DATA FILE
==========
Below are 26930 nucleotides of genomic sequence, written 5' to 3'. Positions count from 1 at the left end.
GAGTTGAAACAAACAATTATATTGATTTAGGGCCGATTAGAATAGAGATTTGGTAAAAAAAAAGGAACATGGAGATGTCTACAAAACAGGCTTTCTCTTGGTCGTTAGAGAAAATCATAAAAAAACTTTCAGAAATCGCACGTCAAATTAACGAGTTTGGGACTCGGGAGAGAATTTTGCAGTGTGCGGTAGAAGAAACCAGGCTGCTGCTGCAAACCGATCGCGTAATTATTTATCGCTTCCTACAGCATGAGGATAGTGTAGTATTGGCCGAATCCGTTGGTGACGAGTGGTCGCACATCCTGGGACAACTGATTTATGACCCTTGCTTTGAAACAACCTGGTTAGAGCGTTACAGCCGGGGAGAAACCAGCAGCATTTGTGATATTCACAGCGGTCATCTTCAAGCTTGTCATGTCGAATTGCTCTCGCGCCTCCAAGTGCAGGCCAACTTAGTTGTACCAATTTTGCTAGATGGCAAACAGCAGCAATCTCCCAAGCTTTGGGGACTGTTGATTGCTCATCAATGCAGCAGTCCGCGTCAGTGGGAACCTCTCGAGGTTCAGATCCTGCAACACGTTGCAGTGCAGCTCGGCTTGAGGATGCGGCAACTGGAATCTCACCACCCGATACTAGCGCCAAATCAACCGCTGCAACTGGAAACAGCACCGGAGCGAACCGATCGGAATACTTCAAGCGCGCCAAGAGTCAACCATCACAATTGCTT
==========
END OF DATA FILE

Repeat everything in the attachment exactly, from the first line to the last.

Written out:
Below are 26930 nucleotides of genomic sequence, written 5' to 3'. Positions count from 1 at the left end.
GAGTTGAAACAAACAATTATATTGATTTAGGGCCGATTAGAATAGAGATTTGGTAAAAAAAAAGGAACATGGAGATGTCTACAAAACAGGCTTTCTCTTGGTCGTTAGAGAAAATCATAAAAAAACTTTCAGAAATCGCACGTCAAATTAACGAGTTTGGGACTCGGGAGAGAATTTTGCAGTGTGCGGTAGAAGAAACCAGGCTGCTGCTGCAAACCGATCGCGTAATTATTTATCGCTTCCTACAGCATGAGGATAGTGTAGTATTGGCCGAATCCGTTGGTGACGAGTGGTCGCACATCCTGGGACAACTGATTTATGACCCTTGCTTTGAAACAACCTGGTTAGAGCGTTACAGCCGGGGAGAAACCAGCAGCATTTGTGATATTCACAGCGGTCATCTTCAAGCTTGTCATGTCGAATTGCTCTCGCGCCTCCAAGTGCAGGCCAACTTAGTTGTACCAATTTTGCTAGATGGCAAACAGCAGCAATCTCCCAAGCTTTGGGGACTGTTGATTGCTCATCAATGCAGCAGTCCGCGTCAGTGGGAACCTCTCGAGGTTCAGATCCTGCAACACGTTGCAGTGCAGCTCGGCTTGAGGATGCGGCAACTGGAATCTCACCACCCGATACTAGCGCCAAATCAACCGCTGCAACTGGAAACAGCACCGGAGCGAACCGATCGGAATACTTCAAGCGCGCCAAGAGTCAACCATCACAATTGCTT